University of Edinburgh
 

CVI and Common Ocular Conditions

Presented on 14 December 2012

Supporting the Visually Impaired child in the classroom

Alison Attwood, Head of service
Knowetop Primary School

Service delivery

  • Team of 8 teachers - qualified teachers of the visually impaired or in process of completing the PG Di;loma in Additiona Support Needs (Visual Impairment)

  • Deliver support to
    - Primary school children across North and South Lanarkshire
    - Pre-school children in North Lanarkshire - home/nursery
    - Special schools in North Lanarkshire

  • Knowetop Primary (VI Unit)
    - 15 VI children included in the mainstream setting from across North and South Lanarkshire
    - 8 Additional Support Needs Assistants
    - Resource base - production of adapted materials/resources
    - VI teaching room

  • Peripatetic Service
    - 67 mainstream pupils across NLC
    - 46 mainstream pupils across SLC
    - 22 pre-5 children
    - 76 special school children

  • New Referrals - Session 2011/12 - 57 cases referred

Types of Visual Impairment

Nystagmus Cataracts
Optic Nerve Hypoplasia Marfan's Syndrome
Aniridia Coloboma
Albinism/ocular albinism Retinopathy of Prematurity
Retinoblastoma Haemianopia
Uveitis CVI
Retinitis Pigmentosa Conversion disorder (hysterical blindness)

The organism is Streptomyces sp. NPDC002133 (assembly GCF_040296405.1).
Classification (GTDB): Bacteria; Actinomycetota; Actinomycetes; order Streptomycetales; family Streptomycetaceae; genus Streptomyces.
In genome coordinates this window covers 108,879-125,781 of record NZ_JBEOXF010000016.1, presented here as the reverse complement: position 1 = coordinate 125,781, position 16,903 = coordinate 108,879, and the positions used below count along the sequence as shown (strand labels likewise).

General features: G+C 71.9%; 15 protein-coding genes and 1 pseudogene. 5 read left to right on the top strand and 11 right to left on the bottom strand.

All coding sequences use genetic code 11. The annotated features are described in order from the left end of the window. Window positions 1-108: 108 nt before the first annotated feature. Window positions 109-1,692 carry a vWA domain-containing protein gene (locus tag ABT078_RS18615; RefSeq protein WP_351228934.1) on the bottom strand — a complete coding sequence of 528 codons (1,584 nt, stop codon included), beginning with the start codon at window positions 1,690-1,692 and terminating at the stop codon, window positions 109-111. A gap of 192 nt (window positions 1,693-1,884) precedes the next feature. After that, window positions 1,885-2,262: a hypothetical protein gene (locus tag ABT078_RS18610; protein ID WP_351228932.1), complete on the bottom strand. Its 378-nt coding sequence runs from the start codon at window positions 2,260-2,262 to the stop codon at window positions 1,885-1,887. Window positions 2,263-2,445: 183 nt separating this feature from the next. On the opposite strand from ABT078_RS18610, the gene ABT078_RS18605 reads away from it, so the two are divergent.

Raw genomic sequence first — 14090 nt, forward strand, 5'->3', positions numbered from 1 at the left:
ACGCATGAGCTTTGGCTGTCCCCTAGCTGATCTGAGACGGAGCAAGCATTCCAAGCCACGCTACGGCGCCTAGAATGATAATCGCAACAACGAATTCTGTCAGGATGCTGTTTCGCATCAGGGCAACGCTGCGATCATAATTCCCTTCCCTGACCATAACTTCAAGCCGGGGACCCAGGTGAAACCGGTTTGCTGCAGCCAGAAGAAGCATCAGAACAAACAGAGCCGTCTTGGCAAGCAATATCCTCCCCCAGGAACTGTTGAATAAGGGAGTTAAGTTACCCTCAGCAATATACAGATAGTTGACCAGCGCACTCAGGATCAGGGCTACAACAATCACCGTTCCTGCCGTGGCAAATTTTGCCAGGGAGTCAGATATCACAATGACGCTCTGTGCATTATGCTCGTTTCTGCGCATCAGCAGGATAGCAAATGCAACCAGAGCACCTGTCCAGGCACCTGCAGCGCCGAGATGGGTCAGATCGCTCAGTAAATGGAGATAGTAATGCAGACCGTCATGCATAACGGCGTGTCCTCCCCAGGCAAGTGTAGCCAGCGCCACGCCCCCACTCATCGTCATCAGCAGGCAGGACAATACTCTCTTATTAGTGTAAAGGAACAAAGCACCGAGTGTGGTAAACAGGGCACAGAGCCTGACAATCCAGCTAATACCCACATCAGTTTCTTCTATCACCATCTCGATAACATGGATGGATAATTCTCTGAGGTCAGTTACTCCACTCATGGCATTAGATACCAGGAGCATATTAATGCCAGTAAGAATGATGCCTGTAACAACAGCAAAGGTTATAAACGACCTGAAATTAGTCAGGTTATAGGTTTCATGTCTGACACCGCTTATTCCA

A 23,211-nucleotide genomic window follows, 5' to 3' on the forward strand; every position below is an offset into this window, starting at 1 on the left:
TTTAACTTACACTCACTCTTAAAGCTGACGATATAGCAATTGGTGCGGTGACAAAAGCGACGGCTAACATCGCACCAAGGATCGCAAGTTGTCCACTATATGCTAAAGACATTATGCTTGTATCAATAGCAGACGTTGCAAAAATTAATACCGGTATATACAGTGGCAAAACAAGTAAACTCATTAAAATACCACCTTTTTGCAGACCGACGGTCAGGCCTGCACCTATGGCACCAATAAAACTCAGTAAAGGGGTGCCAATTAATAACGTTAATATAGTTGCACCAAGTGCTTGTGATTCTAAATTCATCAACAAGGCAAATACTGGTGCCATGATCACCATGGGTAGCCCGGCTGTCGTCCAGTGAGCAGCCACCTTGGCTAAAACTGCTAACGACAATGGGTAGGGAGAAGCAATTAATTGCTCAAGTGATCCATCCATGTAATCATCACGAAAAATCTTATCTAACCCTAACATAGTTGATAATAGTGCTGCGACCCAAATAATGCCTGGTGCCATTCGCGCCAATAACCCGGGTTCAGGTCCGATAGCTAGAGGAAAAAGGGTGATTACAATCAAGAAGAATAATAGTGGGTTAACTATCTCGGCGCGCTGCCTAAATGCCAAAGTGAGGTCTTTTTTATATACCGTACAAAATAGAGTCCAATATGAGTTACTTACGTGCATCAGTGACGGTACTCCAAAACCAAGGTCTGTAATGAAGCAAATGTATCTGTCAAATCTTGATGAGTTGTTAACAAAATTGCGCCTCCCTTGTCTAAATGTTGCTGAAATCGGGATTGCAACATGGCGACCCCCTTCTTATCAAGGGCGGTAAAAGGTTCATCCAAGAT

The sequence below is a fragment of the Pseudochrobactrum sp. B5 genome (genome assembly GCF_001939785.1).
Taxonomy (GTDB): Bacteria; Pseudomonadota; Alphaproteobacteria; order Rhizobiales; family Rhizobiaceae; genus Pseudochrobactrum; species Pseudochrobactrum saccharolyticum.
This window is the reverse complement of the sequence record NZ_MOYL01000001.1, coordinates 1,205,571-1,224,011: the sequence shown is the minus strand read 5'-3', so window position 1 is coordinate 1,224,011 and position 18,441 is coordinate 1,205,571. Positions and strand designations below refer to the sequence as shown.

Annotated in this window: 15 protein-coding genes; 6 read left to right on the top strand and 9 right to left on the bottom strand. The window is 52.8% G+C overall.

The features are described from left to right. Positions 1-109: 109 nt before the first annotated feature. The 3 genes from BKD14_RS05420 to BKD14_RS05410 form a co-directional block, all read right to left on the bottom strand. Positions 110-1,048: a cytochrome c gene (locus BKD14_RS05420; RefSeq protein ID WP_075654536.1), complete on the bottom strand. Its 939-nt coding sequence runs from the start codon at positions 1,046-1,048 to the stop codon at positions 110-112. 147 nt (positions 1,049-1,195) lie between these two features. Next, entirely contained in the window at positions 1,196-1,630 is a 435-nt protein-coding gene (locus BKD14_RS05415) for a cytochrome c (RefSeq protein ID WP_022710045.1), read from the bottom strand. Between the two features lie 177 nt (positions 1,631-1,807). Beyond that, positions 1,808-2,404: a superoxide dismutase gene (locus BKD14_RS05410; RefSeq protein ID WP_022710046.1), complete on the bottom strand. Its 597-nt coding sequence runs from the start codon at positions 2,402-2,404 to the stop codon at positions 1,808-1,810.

Achromatopsia Leber's Amaurosis

The Service offers:

  • Consultation, advice and support to staff, pupils and parents.
  • In-service training.
  • Preparing appropriate resources - enlarged print, Braille, tactile diagrams.
  • Training in use of hi-tech and lo-tech aids.
  • Liaison with other agencies, eg health, social work to ensure appropriate support. This includes the voluntary sector (GIRFEC approach).

Visual Impairment Assessment Team VIAT

  • Meets 4 times a year.
  • Team consists of psychologists, TVI, community paediatrician, mobility and rehabilitation officer.
  • Discuss cases, new referrals and plan support particularly at times of transition.

Functional Vision Clinic

  • Joint assessment by health and education - each descipline brings their knowledge and understanding of the child.
  • Parents share their wealth of experience of their child in a relevant environment.
  • One appointment under one roof.
  • Enables better support of child in school as it determines how a child uses her vision.

Low Vision clinic

  • Offers assessment for LVA.
  • Teacher/orthoptist identify children who need LVA.
  • Joint assessment carried out by orthoptist and teacher.
  • Appropriate LVA prescribed.
  • Teacher ensures appropriate skill development in use of the aids.

Case Study
Educational Implications for a child with cortical visual impairment

Sally Paterson, VIS North Lanarkshire

"Appropriate and meaningful curriculum can only be developed for students who are blind and visually impaired when their unique learning style and requirments are clearly understood"

Barclay in Goodman and Wittenstein, 2003, p39

Sarah

  • 2010 Sarah was diagnosed with pinealblastoma.
  • Following chemotherapy and radiotherapy shw was referred to our service in 2011.
  • The tumour had damaged Sarah's vision.
  • She has light perception in her left eye and a visual acuity of 1/60 in her right eye.
  • Sarah has severely reduced visual field.
  • She wears a +5 prescription for distance viewing.

Educational history

  • Sarah is currently in Primary 2 (she repeated P1 due to prolonged absences during treatment).
  • She is bright, capable and generally has a good memory.